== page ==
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Baroness Blackstone: My Lords, before the noble Baroness sits down, I hope she can answer my question on the IGADD condition with respect to self-determination for the people of the south.

Baroness Chalker of Wallasey: My Lords, the whole point of the IGADD conditions is that if the people in the south were to be given the chance to vote democratically and voted to separate there is little that could be done to prevent them so doing. However, at present there is no hope whatever of their being given the democratic option. Therefore, it is very difficult to see whether that condition is valid.

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The noble Baroness and my noble friends Lady Cox and Lady Park of Monmouth asked about the dialogue with the opposition groups, which we value greatly. We have contact both in London and through our missions in Khartoum, Cairo and Nairobi. Those groups include the political parties which the Sudanese regime dissolved in 1989. We are supporting the re-establishment of a fully democratic system in Sudan, and we shall be interested to hear the detailed outcome of the conference on peace and democracy in Sudan which Christian Solidarity International is hosting and at which Sudanese opposition figures will be present.

The attitude of the Government of Sudan to all that outsiders are trying to do to help in a humanitarian way is not acceptable. They do not seem to value human life at all. They regularly prohibit aid deliveries to sensitive locations. They use agreed aid delivery routes for military purposes, opening aid workers to attack and preventing aid workers from using the routes. There are enormous problems in obtaining visas and permits to work. At the moment, even if the NGOs are able to start work they are often vulnerable to the unlawful requisitioning of their equipment and supplies. So in the midst of all they are seeking to do they are stopped completely in their tracks.

Once again, as the noble Baroness, Lady Blackstone, said, the complaints are not restricted to the government. It is quite clear that some of the SPLA factions in the south are equally guilty. Therefore, we not only raise our concerns with the government but also with the SPLA.

I was asked by the noble Baroness, Lady Blackstone, about the offensive recently launched by the SPLA south of Juba. It is too early to assess the effect on the military situation, but it has undoubtedly had a highly disruptive effect.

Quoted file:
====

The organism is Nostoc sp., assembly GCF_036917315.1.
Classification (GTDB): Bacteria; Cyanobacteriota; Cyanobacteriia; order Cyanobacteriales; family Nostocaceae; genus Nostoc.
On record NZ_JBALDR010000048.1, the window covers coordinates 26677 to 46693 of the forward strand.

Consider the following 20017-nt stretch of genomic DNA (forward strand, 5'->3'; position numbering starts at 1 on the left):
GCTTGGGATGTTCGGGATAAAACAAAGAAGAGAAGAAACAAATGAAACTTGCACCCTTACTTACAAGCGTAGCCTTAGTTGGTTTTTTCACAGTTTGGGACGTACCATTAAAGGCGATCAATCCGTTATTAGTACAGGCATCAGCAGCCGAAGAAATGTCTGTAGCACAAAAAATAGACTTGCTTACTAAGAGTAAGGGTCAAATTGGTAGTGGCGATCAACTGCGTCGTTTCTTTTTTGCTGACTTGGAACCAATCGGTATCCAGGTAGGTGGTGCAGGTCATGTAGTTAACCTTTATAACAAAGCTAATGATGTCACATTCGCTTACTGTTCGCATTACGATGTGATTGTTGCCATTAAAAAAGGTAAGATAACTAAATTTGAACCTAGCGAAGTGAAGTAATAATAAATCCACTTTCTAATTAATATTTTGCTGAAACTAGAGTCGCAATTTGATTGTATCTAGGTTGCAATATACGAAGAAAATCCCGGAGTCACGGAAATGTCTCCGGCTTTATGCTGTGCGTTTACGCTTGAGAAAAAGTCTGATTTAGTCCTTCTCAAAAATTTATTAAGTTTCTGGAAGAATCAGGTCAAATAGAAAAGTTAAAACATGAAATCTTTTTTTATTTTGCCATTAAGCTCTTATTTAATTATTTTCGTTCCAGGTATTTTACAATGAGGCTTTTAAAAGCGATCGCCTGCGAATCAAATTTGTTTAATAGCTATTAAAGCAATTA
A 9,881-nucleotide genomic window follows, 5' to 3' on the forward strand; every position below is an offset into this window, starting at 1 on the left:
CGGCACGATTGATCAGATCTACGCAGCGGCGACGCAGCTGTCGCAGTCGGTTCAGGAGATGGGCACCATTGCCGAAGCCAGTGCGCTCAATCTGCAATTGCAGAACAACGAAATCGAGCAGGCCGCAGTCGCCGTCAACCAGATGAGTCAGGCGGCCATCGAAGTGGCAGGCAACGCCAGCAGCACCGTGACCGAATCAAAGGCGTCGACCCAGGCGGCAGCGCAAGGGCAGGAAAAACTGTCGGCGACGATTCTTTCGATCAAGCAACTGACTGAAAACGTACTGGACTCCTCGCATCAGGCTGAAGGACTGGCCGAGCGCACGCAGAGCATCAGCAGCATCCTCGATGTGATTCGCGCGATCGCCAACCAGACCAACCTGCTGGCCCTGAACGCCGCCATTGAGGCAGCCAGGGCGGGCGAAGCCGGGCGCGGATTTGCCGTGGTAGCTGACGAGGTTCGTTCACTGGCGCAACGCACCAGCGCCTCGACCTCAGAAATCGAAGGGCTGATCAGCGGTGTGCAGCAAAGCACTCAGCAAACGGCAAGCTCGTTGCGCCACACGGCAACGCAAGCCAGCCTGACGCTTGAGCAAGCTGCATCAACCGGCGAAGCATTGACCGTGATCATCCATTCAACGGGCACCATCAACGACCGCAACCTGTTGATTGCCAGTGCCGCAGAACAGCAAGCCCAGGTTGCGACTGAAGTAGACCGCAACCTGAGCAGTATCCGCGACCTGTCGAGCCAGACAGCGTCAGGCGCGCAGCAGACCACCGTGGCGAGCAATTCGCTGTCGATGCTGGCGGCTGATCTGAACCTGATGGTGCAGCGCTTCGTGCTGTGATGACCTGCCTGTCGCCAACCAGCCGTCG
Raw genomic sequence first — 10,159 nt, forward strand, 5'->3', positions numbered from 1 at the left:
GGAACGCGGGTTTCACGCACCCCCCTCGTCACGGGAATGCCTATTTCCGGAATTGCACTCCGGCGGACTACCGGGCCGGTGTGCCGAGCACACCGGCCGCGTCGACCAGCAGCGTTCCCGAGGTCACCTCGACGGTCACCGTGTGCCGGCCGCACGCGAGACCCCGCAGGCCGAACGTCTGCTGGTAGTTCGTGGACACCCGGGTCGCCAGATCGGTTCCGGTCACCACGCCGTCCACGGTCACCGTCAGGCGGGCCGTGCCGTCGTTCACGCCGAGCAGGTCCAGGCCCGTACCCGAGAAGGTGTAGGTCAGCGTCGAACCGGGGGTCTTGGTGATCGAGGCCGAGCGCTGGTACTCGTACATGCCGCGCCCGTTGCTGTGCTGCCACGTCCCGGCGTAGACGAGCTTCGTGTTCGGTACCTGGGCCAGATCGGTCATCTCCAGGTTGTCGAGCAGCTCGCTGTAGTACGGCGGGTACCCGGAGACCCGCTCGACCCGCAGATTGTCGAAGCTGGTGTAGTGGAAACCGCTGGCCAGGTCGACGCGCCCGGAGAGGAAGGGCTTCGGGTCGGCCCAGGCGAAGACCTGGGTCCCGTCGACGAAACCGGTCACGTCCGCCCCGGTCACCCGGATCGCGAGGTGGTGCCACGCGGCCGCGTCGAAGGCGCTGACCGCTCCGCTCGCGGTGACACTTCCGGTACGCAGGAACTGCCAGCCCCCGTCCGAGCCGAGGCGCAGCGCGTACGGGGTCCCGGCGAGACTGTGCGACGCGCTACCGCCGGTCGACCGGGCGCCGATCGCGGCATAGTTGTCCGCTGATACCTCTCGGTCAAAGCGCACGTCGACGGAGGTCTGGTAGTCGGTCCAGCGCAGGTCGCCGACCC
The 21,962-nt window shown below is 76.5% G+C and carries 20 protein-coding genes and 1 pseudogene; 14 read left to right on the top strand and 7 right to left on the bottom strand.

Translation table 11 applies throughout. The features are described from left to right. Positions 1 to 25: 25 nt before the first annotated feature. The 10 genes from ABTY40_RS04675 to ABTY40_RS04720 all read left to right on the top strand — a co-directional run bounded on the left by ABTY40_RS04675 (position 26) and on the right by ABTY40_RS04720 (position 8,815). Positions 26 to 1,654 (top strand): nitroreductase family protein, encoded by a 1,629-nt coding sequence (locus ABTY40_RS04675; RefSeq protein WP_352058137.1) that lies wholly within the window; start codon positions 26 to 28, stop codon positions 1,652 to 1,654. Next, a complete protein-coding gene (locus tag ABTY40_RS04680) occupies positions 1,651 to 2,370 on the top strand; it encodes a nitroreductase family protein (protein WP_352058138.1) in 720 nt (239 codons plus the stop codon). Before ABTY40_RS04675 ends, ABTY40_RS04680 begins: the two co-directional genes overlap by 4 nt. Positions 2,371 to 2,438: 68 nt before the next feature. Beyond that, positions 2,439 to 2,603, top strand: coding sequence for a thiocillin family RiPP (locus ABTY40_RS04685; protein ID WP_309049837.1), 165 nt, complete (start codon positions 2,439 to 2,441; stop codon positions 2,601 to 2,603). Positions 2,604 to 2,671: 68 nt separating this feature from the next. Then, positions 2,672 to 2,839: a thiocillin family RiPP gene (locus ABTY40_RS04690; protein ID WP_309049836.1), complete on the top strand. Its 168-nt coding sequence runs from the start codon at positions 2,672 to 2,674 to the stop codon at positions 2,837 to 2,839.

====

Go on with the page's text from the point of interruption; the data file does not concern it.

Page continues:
Time is marching on, but I want to assure your Lordships that we will continue to raise with the Government of Sudan our concern at their harbouring of extremist organisations. We are deeply concerned at the allegations made by Sudan's neighbours that she is undermining regional stability by supporting extremist organisations. The allegations of official Sudanese complicity in the assassination attempt against President Mubarak of Egypt in Addis Ababa in June are taken very seriously, and we have been in close touch throughout with the Ethiopian and Egyptian authorities about that.

We believe that, if this matter is raised in the Security Council, the suggestion made by the noble Lord, Lord Avebury, concerning the appointment of a special rapporteur to investigate the allegations of Sudanese support for terrorism should be considered and the report published. At present, work is going on to try to establish the facts, and that might be achieved more easily outside the Security Council than within it.

The human rights situation is atrocious, as we have heard from speaker after speaker tonight. We recognised at the February session of the Commission on Human Rights the importance of the action and of renewing Dr. Biro's mandate for another year. The resolution, which we co-sponsored, also recommended that Dr. Biro

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should begin consultations with the UN Secretary-General about the possibility of positioning human rights monitors in Sudan. We have urged the Sudanese Government to provide full access to such monitors, including the special rapporteur himself, but, as we all know, so far there has been no progress whatever.

It is quite clear from the many contributions in this debate and from all that we hear from those who are able to visit parts of Sudan that the situation is continuing to deteriorate. It is totally unacceptable in the 1990s that systematic slavery should still exist.

It is unacceptable that the long-suffering civilians in southern Sudan and the Nuba Mountains should continue to be the victims of the appalling atrocities

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committed by all sides in the conflict. It is unacceptable that the Khartoum regime is unwilling to live up to its international obligations and continues to refuse access to the special rapporteur.It is important and very valuable that your Lordships, through the noble Baroness's debate tonight, should have continued to shine a searching spotlight on Sudan so that we can publicise the tragic situation there. Britain is actively pressing the regime to mend its ways through our bilateral contacts, in concert with our European Union partners and through the United Nations. I can assure your Lordships that I will not let up on these efforts; and I hope that your Lordships will not either.

        House adjourned at a quarter before midnight.

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